The Vee grove
The main method for using the device is for it to be mounted on the lathe's top slide
with the drill in a drill chuck in the lathe's mandrel, more about that later. Because
of this it is essential that the vee is exactly at centre height. If a conventional
vee was attempted this would be difficult to machine and even more difficult to ensure
it was at the correct height. Making a stepped vee with progressively smaller end
mills and whilst mounted on the lathe's top slide, results in the accuracy required
and also being an easy process. If like me you use metric end mills the increments
will be in 2 mm steps, 16, 14, 12, etc. and at 1 mm depth increments. Not 2 mm increments
as the photograph show that I did.
Photograph 4 shows that the top slide was rotated 90 degrees for this operation.
The reason for this was that the traverse of the cross slide was just insufficient
for the cutters to reach the right hand edge. As will be seen moving the top slide
is not necessary when the finished item is put to use. If your lathe needs this extra
reach but the top slide cannot be rotated a full 90 degrees all is not lost. All
that is required is that the face being machined is at right angles to the lathe's
axis. This can still be achieved even if the top slide is set at 45 degrees. As a
last resort, temporary spacers could be placed between the cross slide table and
the leadscrew mounting bracket to increase the traverse. If using the method shown
in the photograph the actual machining is carried out traversing the cross slide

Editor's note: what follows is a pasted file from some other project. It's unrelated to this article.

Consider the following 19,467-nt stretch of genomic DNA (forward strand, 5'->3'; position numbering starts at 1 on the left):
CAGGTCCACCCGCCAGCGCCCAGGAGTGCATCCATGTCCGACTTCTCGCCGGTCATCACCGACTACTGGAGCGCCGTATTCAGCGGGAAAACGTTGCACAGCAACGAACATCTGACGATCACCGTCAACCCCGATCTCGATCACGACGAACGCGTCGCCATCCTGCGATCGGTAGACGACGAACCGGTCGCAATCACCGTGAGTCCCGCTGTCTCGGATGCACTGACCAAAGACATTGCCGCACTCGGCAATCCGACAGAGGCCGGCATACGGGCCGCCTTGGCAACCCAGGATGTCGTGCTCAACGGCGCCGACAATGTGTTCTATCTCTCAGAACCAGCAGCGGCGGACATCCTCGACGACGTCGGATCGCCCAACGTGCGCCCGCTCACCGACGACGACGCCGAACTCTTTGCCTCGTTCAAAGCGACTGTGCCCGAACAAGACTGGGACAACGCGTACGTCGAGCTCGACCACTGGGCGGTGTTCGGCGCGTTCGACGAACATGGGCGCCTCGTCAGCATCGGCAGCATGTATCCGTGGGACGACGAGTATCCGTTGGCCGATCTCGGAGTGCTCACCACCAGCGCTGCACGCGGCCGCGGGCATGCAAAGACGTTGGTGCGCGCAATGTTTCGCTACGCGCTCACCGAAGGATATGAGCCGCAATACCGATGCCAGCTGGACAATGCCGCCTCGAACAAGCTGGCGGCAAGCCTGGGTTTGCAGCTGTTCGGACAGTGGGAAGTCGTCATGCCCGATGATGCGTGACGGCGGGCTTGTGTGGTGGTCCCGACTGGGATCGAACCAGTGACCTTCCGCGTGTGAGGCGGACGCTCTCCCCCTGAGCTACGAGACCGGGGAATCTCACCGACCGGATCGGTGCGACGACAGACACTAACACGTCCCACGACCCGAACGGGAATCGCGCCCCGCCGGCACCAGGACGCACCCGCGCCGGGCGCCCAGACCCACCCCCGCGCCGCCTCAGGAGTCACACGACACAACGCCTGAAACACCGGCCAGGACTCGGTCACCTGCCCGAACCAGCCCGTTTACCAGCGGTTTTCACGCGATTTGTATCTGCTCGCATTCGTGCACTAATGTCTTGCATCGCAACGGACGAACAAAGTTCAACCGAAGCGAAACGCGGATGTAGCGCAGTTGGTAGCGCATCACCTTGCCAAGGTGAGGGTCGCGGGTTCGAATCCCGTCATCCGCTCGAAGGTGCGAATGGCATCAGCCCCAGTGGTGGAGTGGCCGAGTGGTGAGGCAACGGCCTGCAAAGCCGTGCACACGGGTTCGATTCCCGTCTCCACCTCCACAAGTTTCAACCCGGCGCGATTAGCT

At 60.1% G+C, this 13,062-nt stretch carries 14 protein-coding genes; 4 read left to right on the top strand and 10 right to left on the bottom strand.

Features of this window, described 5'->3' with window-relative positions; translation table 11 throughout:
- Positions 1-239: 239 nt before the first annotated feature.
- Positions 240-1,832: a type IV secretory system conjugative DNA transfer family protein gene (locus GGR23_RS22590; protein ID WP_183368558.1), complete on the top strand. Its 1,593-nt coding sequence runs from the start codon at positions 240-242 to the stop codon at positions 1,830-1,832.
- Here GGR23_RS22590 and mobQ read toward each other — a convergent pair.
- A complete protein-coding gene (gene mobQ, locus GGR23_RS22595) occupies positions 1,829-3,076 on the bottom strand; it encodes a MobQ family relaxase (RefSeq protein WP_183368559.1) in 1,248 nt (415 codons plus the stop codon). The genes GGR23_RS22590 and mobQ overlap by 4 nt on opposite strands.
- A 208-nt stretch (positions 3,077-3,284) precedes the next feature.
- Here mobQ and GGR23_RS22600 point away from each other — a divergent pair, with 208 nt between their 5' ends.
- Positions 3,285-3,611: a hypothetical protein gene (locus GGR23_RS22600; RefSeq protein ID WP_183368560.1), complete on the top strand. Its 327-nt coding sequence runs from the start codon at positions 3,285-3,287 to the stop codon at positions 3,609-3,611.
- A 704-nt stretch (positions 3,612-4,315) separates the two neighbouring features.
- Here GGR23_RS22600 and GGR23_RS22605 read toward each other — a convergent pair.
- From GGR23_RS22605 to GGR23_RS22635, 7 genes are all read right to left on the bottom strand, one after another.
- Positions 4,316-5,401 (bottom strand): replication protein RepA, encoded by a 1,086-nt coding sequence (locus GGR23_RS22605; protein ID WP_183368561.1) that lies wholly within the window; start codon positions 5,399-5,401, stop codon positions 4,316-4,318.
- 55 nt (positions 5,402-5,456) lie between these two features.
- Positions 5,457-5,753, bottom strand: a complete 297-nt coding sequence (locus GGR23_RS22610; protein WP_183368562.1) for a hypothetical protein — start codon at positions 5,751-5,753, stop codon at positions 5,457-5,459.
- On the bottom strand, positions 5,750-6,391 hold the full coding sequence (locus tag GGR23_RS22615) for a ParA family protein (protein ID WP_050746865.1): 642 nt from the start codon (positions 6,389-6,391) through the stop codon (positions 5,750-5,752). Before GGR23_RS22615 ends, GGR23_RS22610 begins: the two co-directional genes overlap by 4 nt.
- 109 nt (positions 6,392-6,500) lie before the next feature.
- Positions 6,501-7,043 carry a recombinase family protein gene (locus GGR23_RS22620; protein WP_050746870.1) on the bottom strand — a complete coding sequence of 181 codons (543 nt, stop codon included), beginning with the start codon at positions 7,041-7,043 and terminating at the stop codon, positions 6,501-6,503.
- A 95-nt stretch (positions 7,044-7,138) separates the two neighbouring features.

only, the top slide only lets the jig start that much further back.
The final task on the body at this stage is to produce the groove that positions
the bush holder assembly, Photograph 5. The set-up seen in the photograph uses a
toolmaker's type vice though this is not essential. However, note how its mounting
provides considerable freedom on its mounting position, very beneficial when working
on the vertical slide with limited travel. It also enables a vice with a larger capacity
to be used, also very worthwhile. I would therefore strongly advise the viewer who
does at least some milling on the lathe to obtain such a vice. See my pages for modifying
a economy drilling vice to produce a suitable toolmakers vice for the purpose, and
doing this also on the lathe.
Bush holder assembly, Bar Clamp, Collar clamp.
These are made from rectangular stock and with the vertical slide and vice still
set up from the above skim the ends of these to the quoted dimensions. Grip the part
in the vice just projecting from the ends of the jaws and machine by traversing the